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Quick Take: Trump's foreign policy legacy - the wins

Ian Bremmer's Quick Take:

Hi everybody. It is the last day of the Trump administration. Most of you, probably pretty pleased about that. A majority of Americans, though not a large majority, but certainly a majority of people around the world. And given that that's a good half of the folks that follow what we do at GZERO, that counts to a majority. And look, I ought to be clear, when we talk about the Trump administration and their foreign policy legacy, "America First" was not intended to be popular outside of the United States. So, it's not surprising that most people are happy to see the back of this president. But I thought what I would do would be to go back four years after say, what are the successes? Is there anything that Trump has actually done, the Trump administration has done that we think is better off in terms of foreign policy for the United States and in some cases for the world than it would have been if he hadn't been there? And I actually came up with a list. So, I thought I'd give it to you.

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National security before and after the Trump era

What is the number one national security priority that will land on President Biden's desk on January 20th? That was a question Ian Bremmer posed to former Secretary of Homeland Security Jeh Jonson. Another: What did President Trump do to strengthen the United States' homeland security? Their conversation was part of the latest episode of GZERO World.

The world believes the US can do better but its ability to lead diminishes

Ian Bremmer shares his perspective on global politics on this week's World In (More Than) 60 Seconds:

Sum up the world's response to the US Capitol riots.

I'd say two things. The leaders I've spoken to around the world in the last few days, the first is disappointment, shock that something like this could happen in the United States. I mean, on the one hand, really depressing. On the other, a lot of people that really do expect and believe that the United States can do better. And I think that's still the case. I think there is still a lot of belief that the United States is better than what is being reflected in the international news right now, from the activities that are happening in Washington and perhaps across the country over the coming days. The second is people want to know what's going to happen as a consequence. And when I say what's going to happen, I mean, first and foremost, what are the consequences of the behavior that's been taken of President Trump, of all of these members of House and Senate that have been putting forth this disinformation and calling for this insurrection? And on that front, I don't have anything very good to say. I mean, there is no question in my mind that tomorrow Trump will be impeached for a second time. It will be largely a party line vote. People are getting excited because maybe 10 or 20 Republicans will vote their conscience and vote in favor of impeachment. The vast majority of sitting Republicans will vote against, which is an extraordinary thing and sends a very strong message to other countries around the world that impeachment is no longer a part of rule of law in the United States, which of course really diminishes the balance of powers in the US and allows the executive, if the executive controls the legislature, to get away with basically whatever they want.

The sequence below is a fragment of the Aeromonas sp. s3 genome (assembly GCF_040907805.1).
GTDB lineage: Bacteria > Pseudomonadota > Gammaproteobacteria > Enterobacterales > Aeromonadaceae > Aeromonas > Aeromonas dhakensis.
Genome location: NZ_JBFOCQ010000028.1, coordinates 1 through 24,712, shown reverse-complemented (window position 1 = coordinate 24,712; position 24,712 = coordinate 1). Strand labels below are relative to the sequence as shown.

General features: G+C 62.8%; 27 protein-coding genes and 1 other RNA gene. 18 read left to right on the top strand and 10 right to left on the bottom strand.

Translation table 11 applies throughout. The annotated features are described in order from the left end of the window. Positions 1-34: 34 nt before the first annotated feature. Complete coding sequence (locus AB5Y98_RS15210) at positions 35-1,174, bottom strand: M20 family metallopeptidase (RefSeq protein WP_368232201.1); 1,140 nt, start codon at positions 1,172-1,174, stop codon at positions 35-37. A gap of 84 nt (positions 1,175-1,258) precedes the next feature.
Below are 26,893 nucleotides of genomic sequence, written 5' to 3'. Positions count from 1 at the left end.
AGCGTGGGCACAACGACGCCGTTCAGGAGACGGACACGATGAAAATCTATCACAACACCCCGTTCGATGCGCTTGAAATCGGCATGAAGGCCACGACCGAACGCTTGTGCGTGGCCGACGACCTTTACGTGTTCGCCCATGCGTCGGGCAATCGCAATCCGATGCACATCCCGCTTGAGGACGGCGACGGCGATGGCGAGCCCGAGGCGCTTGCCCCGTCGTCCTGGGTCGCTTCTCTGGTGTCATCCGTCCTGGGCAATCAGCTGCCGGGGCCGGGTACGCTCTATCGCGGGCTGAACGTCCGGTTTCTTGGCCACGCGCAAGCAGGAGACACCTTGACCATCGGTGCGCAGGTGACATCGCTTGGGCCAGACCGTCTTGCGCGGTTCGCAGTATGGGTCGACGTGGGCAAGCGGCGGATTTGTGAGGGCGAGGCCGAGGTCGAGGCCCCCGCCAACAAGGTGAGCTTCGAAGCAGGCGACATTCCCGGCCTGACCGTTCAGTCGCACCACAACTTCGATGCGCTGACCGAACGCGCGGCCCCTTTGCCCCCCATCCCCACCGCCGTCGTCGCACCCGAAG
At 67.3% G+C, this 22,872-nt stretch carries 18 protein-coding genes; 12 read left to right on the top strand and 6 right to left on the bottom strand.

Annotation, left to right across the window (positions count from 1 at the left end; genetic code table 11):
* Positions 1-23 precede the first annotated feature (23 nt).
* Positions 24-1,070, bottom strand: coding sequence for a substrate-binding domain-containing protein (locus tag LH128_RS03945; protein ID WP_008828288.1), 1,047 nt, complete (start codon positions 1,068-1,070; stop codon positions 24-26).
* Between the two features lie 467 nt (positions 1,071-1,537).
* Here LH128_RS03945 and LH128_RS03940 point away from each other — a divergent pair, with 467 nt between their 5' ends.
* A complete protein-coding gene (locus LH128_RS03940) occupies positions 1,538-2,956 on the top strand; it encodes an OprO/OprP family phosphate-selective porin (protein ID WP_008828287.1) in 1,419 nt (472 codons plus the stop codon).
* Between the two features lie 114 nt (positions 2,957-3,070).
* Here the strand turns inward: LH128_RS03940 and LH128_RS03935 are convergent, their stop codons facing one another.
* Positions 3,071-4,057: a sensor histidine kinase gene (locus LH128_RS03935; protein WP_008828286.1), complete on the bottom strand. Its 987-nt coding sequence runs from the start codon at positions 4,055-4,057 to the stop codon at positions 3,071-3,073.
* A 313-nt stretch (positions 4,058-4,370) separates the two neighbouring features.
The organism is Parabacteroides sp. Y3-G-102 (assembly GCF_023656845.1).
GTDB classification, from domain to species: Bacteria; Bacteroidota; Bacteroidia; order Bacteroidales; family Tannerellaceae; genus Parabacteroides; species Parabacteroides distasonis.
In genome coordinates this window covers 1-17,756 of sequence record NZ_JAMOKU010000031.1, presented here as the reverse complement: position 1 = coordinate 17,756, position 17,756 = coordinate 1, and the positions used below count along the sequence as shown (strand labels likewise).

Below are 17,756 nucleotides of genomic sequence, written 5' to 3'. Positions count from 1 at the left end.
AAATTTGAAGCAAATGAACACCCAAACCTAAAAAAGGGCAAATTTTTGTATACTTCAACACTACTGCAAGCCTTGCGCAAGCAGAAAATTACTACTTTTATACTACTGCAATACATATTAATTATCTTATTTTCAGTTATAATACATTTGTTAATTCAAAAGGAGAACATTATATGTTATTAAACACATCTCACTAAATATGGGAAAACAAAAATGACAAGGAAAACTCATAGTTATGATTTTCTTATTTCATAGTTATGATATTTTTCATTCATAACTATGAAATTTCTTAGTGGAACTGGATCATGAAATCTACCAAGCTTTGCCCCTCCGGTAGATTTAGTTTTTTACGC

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Podcast: Was Russia's cyber attack an act of espionage or war?

Listen: Former US Homeland Security Secretary Jeh Johnson spent years trying to protect the United States against the kind of massive cyber attack that Russia carried out against American businesses and government agencies in the last year. But at what point should we view such a breach as more than a remarkable feat of espionage? When does it constitute an act of war? Johnson joins Ian Bremmer to discuss.

Does Jeh Johnson consider Russia’s cyber attack against the US to be an act of war?

"When I was at Homeland Security, I used to tell people to prepare and plan for the next attack, not the last attack. I used to try to encourage my people to think aggressively, to try to stay one step ahead of the enemy." Former US Homeland Security Secretary Jeh Johnson spent years trying to protect the United States against the kind of massive cyber attack that Russia carried out against American businesses and government agencies in the last year. But at what point should we view such a breach as more than a remarkable feat of espionage? When does it constitute an act of war?

Johnson's conversation with Ian Bremmer was part of the latest episode of GZERO World, which begins airing nationally in the US on public television Friday, January 8th. Check local listings.

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